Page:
What you need to know about The Fire Safety Act 2021.

The Fire Safety Act 2021 is an Act of Parliament that updates the Regulatory Reform (Fire Safety) Order 2005 – the FSO. It brings some important changes to the responsibilities of landlords, property managers and other ‘responsible people’.

The amendments also make it easier for enforcement action to be taken against the Responsible Person. Therefore, it’s important to understand just what you, as a responsible person, are required to do for the safety of your tenants.

Click here to read about the Regulatory Reform (Fire Safety)

The background of the Fire Safety Act 2021

In March 2020 a Bill was introduced to Parliament following the tragedy of the 2017 Grenfell Tower fire, amending the existing FSO. The amendments are intended to make it clear who is responsible for managing and improving fire safety in the different areas of houses in multiple occupancy (HMO).

The Bill received Royal Assent on 29 April 2021 and was named the Fire Safety Act 2021 (FSA). The law applies to England and Wales; Scotland and Northern Ireland have separate fire safety regulations.

The key provisions of The Fire Safety Act 2021

The amendments address two key areas of the concern. These are:
The structure of a building including external walls and any shared common areas. External walls include doors and windows, as well as anything attached to them such as balconies, insulation or cladding.
All doors that separate the individual flats from communal areas. These should be the appropriate fire doors.

The FSA applies to all houses in multiple occupancy, regardless of height. This means it affects a house converted to two flats as well as high rise apartment blocks.

Who is responsible for implementing the FSA?

The FSA identifies the ‘Responsible Person’ of a premises as the person who has control of it. That may include the building owner, landlords or property management agencies. The Responsible Person has a duty to undertake fire assessments and manage any risks in the property.

What do they need to do now?

In view of the changes brought by the FSA, the Responsible Person should review and update the fire safety processes accordingly. That means that, in addition to existing responsibilities, they are now required to assess fire risks posed by the structure and external walls of their premises, and the individual doors that separate domestic premises from common areas.

The Responsible Person will need to manage and reduce any fire risks in those areas. While remedial works are ongoing, the Responsible Person may need to introduce temporary safety measures.

To help with this process, Section 3 of the Act will include risk-based guidance to help the Responsible Person to comply with their duties. It will also provide a benchmark to identify where they have been non-compliant. This risk-based guidance has not yet been released by the government.

Who enforces the Act?

The FSA is enforced by fire and rescue authorities. Now, with the amendments and clarification provided by the FSA, they will be able to better identify the Responsible Person and take enforcement action against the Responsible Person for non-compliance. This may also lead to fines and/or prosecution.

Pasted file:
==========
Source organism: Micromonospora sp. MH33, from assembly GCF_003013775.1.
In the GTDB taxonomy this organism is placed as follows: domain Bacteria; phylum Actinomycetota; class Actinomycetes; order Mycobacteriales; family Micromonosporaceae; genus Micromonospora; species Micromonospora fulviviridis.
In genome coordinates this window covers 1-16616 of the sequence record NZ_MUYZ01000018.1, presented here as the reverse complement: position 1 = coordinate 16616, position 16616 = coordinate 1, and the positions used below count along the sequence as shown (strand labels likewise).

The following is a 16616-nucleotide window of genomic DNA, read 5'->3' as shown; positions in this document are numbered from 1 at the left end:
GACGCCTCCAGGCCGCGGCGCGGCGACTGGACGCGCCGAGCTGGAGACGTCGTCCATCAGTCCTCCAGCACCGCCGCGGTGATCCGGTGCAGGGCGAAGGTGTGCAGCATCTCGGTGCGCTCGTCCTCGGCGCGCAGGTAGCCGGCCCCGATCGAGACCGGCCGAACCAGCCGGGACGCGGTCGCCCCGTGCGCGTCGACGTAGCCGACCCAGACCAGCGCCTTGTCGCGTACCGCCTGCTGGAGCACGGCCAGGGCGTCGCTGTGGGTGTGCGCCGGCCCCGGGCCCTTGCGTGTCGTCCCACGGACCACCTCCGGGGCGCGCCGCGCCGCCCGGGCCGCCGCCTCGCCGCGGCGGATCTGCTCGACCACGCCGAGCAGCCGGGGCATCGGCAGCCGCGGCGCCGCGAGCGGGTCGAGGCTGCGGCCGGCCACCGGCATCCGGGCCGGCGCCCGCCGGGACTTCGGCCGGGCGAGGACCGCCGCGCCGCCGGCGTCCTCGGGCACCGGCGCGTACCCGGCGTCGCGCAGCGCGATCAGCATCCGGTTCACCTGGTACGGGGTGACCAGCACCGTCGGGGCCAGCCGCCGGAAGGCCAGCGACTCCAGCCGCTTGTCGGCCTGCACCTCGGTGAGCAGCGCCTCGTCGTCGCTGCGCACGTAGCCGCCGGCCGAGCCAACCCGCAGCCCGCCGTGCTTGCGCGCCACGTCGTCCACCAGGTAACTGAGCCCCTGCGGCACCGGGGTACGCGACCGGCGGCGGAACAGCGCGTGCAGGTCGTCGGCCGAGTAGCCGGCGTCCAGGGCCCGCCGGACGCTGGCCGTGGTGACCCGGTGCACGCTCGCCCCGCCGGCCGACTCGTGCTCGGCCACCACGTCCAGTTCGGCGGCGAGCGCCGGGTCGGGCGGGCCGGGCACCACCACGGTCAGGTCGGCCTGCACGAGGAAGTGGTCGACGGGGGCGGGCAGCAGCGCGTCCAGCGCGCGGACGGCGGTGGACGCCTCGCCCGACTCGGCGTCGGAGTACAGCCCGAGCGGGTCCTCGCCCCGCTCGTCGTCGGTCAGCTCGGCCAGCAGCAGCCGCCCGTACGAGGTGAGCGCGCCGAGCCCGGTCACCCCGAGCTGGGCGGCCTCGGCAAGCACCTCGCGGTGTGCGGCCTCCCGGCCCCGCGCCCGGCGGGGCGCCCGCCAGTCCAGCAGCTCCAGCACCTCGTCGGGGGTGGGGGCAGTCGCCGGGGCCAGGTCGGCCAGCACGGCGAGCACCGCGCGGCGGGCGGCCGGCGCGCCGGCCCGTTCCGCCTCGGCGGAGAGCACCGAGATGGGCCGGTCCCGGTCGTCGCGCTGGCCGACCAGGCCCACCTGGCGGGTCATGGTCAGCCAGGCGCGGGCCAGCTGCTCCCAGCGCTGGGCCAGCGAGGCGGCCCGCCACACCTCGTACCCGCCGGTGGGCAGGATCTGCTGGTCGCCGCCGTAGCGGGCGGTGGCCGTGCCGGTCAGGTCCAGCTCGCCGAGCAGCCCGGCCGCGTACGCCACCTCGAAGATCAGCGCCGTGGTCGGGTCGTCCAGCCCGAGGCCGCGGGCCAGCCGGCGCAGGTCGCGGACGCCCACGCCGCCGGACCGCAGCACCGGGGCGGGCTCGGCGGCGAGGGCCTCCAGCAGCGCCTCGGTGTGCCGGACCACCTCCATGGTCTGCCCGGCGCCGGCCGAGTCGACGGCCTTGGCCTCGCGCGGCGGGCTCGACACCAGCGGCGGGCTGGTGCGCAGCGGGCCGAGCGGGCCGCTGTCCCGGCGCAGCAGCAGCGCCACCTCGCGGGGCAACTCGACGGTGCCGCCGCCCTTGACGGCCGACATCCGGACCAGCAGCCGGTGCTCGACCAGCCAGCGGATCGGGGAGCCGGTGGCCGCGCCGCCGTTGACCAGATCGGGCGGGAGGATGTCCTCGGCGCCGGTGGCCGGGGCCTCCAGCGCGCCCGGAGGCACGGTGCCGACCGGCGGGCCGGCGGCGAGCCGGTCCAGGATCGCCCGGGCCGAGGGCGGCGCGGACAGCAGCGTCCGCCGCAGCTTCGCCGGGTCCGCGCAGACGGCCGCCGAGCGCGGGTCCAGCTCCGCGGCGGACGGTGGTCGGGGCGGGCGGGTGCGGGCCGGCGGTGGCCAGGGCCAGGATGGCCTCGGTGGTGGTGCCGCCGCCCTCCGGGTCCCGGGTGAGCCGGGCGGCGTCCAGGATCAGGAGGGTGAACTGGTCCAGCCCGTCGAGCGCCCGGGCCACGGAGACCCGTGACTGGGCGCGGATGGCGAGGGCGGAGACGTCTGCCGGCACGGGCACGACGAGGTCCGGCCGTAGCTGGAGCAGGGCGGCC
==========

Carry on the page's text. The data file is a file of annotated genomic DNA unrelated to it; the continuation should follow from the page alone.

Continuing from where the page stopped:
Who is responsible for costs?

As a result of the changes to the FSA, it is likely that there will be remedial works required to many HMOs to bring them up to the required fire safety standards. However, The FSA does not address the issue of who will be paying for those costs.

A proposal was put forward to prevent the building owners from passing those costs on to the leaseholders. This was rejected by the government. Instead, they announced that leaseholders in buildings over 18 metres high would not bear the costs of replacing dangerous cladding and they are in the process of providing some funding. However, the expected funding is considered to be insufficient to the huge sums of money that will be required.

As it stands, leaseholders currently may face the brunt of costs to improve internal fire safety improvements. They are also likely to be affected by higher insurance and so on.

The future for fire safety regulations

There is currently a further Bill passing through Parliament – The Building Safety Bill. This is designed to clarify responsibilities for fire safety throughout the design and construction of buildings within its scope. However, this does not help leaseholders currently in buildings that fail to meet FSA standards, and who now face potentially huge costs to improve them.

The FSA also has a further impact by adding to the responsibilities of surveyors and fire risk assessors. However, there is already a lack of qualified surveyors to conduct fire safety surveys, and a lack of processional indemnity insurance to cover their new requirements.

What landlords, building owners and property managers should do now?

The Fire Safety Act 2021 has clearly placed additional responsibilities on the Responsible Person. While the date that the FSA will come into force has not yet been set, it is coming. It would therefore be best to get ahead and begin your risk assessments now.

If you are a landlord, building owner or property manager of an HMO, you should clearly establish who is the Responsible Person.
If you do not already know, find out what materials were used in the structure of your property.
Make sure the doors between individual premises and common areas are compliant and in good condition.
Review and update your fire safety processes.
If necessary, make sure you obtain advice and support from fire safety experts.

If you would like support in ensuring your risk assessments, fire safety equipment and maintenance is up to date, give us a call today.